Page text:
■ Pharmacological Treatment of Sex Offenders


Psychopharmacology Committee Newsletter Column

Dr. John M. W. Bradford and Dr. Neil S. Kaye:


Neil S. Kaye M.D. is an active clinician and expert witness. As a specialist in Forensic Psychiatry, his testimony has had a major impact in high profile cases.

Forensic Psychiatrist Dr. Neil S. Kaye M.D. is a specialist and expert witness in Forensic Psychiatry, his testimony has had a major impact on high profile cases and studies.

His Curriculum Vitae, credentials and information can be found at www.courtpsychiatrist.com .

As a result of the Kansas v Hendricks decision in the US Supreme Court, upholding the civil committal of sexual offenders under sexual predator statutes, the treatment of sexual deviation has become a focus of considerable national interest. The effective treatment of sexual deviants is a complicated issue that involves psychological and pharmacological treatment approaches. Psychiatrists because of their training in medicine and skills in psychotherapy should be ideally suited to treat these individuals as there is general agreement among experts that a combined psychological and pharmacological treatment approach is most effective.

The pharmacological treatment of the sexual offenders is based on the assumptions that the behavior is sexually motivated and that the suppression of sexual drive will reduce the sexually deviant behavior. The goal is to preserve normophilic sexual interests and behaviors while reducing deviant or paraphilic behaviors. This would result in deviant sexual fantasy, urges and behavior being suppressed while non deviant fantasy, urges and behavior would be preserved. Already, pharmacological treatments have been shown to reverse the fundamental pathology in pedophilia; the deviant erotic preference.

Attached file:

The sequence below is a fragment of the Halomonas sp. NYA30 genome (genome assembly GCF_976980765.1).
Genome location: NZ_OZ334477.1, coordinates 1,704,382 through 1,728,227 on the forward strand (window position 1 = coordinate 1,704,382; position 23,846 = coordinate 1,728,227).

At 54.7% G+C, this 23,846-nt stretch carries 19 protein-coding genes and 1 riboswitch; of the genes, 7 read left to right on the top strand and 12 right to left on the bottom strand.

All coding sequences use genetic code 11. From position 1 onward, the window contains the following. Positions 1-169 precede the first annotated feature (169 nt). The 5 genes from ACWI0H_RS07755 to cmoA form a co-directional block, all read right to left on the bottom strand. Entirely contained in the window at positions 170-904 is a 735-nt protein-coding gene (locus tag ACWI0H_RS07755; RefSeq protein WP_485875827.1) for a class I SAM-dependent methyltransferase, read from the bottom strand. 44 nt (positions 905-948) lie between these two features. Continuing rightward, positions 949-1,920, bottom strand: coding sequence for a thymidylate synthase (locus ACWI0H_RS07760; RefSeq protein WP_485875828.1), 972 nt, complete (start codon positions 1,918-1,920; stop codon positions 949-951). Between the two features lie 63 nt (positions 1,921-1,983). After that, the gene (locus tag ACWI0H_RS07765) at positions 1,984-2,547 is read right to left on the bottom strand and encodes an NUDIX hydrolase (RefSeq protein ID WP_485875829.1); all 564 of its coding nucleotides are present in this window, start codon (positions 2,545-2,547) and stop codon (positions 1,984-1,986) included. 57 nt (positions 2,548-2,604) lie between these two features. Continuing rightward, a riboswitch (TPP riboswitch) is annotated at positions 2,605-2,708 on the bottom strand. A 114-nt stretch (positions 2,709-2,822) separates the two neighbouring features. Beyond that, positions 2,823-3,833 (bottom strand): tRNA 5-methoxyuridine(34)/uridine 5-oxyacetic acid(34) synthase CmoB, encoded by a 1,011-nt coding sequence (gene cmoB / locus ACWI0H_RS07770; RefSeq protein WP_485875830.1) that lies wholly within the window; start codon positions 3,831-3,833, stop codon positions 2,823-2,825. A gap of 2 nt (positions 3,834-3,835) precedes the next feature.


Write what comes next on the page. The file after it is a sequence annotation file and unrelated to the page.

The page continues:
Biological treatments, specifically surgical castration and stereotaxic neurosurgery have been used historically in the treatment of sexual offenders to reduce their sexual drive and to prevent recidivism. The studies of these biological interventions have reported low recidivism rates of about 5% following long periods of study. These outcome studies of surgical castration provided the theoretical basis for the understanding the pharmacological treatment of the paraphilias. The biological effect of surgical castration and androgen suppression by antiandrogens and hormonal agents have the same effect on sexual behavior.

The most common pharmacological treatments include: ANTIANDROGENS


Cyproterone Acetate